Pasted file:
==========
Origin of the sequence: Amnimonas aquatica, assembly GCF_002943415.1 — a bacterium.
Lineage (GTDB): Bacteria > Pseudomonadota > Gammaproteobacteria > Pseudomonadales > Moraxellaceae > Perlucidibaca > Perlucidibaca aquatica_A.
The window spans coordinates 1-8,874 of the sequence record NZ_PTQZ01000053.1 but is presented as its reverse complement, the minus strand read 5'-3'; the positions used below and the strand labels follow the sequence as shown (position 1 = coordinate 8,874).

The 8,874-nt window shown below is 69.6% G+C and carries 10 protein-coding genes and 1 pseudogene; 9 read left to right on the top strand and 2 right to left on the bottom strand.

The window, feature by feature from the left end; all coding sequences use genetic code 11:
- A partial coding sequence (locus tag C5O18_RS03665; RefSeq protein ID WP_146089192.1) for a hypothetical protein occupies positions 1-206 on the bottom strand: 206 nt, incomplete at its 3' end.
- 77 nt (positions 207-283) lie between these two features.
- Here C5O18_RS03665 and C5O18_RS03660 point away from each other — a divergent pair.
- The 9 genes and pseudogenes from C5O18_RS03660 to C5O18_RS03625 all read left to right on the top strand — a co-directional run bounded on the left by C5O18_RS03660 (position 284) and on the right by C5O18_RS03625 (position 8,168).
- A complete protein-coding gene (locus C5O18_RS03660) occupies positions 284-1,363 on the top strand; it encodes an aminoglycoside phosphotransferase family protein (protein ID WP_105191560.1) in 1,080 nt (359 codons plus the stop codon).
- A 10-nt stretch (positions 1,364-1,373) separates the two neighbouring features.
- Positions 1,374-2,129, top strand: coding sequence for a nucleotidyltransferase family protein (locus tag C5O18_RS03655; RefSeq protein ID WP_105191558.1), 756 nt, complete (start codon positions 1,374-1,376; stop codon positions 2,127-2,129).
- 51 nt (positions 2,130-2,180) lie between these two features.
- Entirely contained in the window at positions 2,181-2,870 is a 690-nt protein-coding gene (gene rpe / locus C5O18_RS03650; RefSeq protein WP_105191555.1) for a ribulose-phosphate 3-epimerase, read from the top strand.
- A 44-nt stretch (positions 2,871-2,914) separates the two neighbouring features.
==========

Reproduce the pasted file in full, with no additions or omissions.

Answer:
Origin of the sequence: Amnimonas aquatica, assembly GCF_002943415.1 — a bacterium.
Lineage (GTDB): Bacteria > Pseudomonadota > Gammaproteobacteria > Pseudomonadales > Moraxellaceae > Perlucidibaca > Perlucidibaca aquatica_A.
The window spans coordinates 1-8,874 of the sequence record NZ_PTQZ01000053.1 but is presented as its reverse complement, the minus strand read 5'-3'; the positions used below and the strand labels follow the sequence as shown (position 1 = coordinate 8,874).

The 8,874-nt window shown below is 69.6% G+C and carries 10 protein-coding genes and 1 pseudogene; 9 read left to right on the top strand and 2 right to left on the bottom strand.

The window, feature by feature from the left end; all coding sequences use genetic code 11:
- A partial coding sequence (locus tag C5O18_RS03665; RefSeq protein ID WP_146089192.1) for a hypothetical protein occupies positions 1-206 on the bottom strand: 206 nt, incomplete at its 3' end.
- 77 nt (positions 207-283) lie between these two features.
- Here C5O18_RS03665 and C5O18_RS03660 point away from each other — a divergent pair.
- The 9 genes and pseudogenes from C5O18_RS03660 to C5O18_RS03625 all read left to right on the top strand — a co-directional run bounded on the left by C5O18_RS03660 (position 284) and on the right by C5O18_RS03625 (position 8,168).
- A complete protein-coding gene (locus C5O18_RS03660) occupies positions 284-1,363 on the top strand; it encodes an aminoglycoside phosphotransferase family protein (protein ID WP_105191560.1) in 1,080 nt (359 codons plus the stop codon).
- A 10-nt stretch (positions 1,364-1,373) separates the two neighbouring features.
- Positions 1,374-2,129, top strand: coding sequence for a nucleotidyltransferase family protein (locus tag C5O18_RS03655; RefSeq protein ID WP_105191558.1), 756 nt, complete (start codon positions 1,374-1,376; stop codon positions 2,127-2,129).
- 51 nt (positions 2,130-2,180) lie between these two features.
- Entirely contained in the window at positions 2,181-2,870 is a 690-nt protein-coding gene (gene rpe / locus C5O18_RS03650; RefSeq protein WP_105191555.1) for a ribulose-phosphate 3-epimerase, read from the top strand.
- A 44-nt stretch (positions 2,871-2,914) separates the two neighbouring features.